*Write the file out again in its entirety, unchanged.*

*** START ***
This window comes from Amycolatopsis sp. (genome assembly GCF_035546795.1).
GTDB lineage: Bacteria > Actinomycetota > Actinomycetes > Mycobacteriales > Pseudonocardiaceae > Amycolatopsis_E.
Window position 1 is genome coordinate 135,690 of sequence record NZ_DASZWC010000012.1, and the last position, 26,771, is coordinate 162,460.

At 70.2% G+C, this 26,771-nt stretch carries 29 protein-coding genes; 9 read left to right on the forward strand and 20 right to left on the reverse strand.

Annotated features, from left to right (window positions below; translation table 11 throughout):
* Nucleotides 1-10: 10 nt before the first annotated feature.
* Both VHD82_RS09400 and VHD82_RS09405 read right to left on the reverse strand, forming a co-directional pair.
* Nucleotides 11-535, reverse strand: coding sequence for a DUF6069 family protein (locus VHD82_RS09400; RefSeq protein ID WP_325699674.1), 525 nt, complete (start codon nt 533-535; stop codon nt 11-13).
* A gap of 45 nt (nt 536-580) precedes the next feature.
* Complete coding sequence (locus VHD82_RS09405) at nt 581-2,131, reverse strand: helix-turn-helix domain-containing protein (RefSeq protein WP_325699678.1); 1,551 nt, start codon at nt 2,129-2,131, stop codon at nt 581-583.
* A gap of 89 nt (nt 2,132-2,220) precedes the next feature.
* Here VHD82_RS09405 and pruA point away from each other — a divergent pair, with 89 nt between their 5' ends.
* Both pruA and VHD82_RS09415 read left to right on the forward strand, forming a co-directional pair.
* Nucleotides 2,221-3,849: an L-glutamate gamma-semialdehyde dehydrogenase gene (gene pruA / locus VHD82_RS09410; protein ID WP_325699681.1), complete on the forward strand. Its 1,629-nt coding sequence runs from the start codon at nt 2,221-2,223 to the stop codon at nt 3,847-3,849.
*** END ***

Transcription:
This window comes from Amycolatopsis sp. (genome assembly GCF_035546795.1).
GTDB lineage: Bacteria > Actinomycetota > Actinomycetes > Mycobacteriales > Pseudonocardiaceae > Amycolatopsis_E.
Window position 1 is genome coordinate 135,690 of sequence record NZ_DASZWC010000012.1, and the last position, 26,771, is coordinate 162,460.

At 70.2% G+C, this 26,771-nt stretch carries 29 protein-coding genes; 9 read left to right on the forward strand and 20 right to left on the reverse strand.

Annotated features, from left to right (window positions below; translation table 11 throughout):
* Nucleotides 1-10: 10 nt before the first annotated feature.
* Both VHD82_RS09400 and VHD82_RS09405 read right to left on the reverse strand, forming a co-directional pair.
* Nucleotides 11-535, reverse strand: coding sequence for a DUF6069 family protein (locus VHD82_RS09400; RefSeq protein ID WP_325699674.1), 525 nt, complete (start codon nt 533-535; stop codon nt 11-13).
* A gap of 45 nt (nt 536-580) precedes the next feature.
* Complete coding sequence (locus VHD82_RS09405) at nt 581-2,131, reverse strand: helix-turn-helix domain-containing protein (RefSeq protein WP_325699678.1); 1,551 nt, start codon at nt 2,129-2,131, stop codon at nt 581-583.
* A gap of 89 nt (nt 2,132-2,220) precedes the next feature.
* Here VHD82_RS09405 and pruA point away from each other — a divergent pair, with 89 nt between their 5' ends.
* Both pruA and VHD82_RS09415 read left to right on the forward strand, forming a co-directional pair.
* Nucleotides 2,221-3,849: an L-glutamate gamma-semialdehyde dehydrogenase gene (gene pruA / locus VHD82_RS09410; protein ID WP_325699681.1), complete on the forward strand. Its 1,629-nt coding sequence runs from the start codon at nt 2,221-2,223 to the stop codon at nt 3,847-3,849.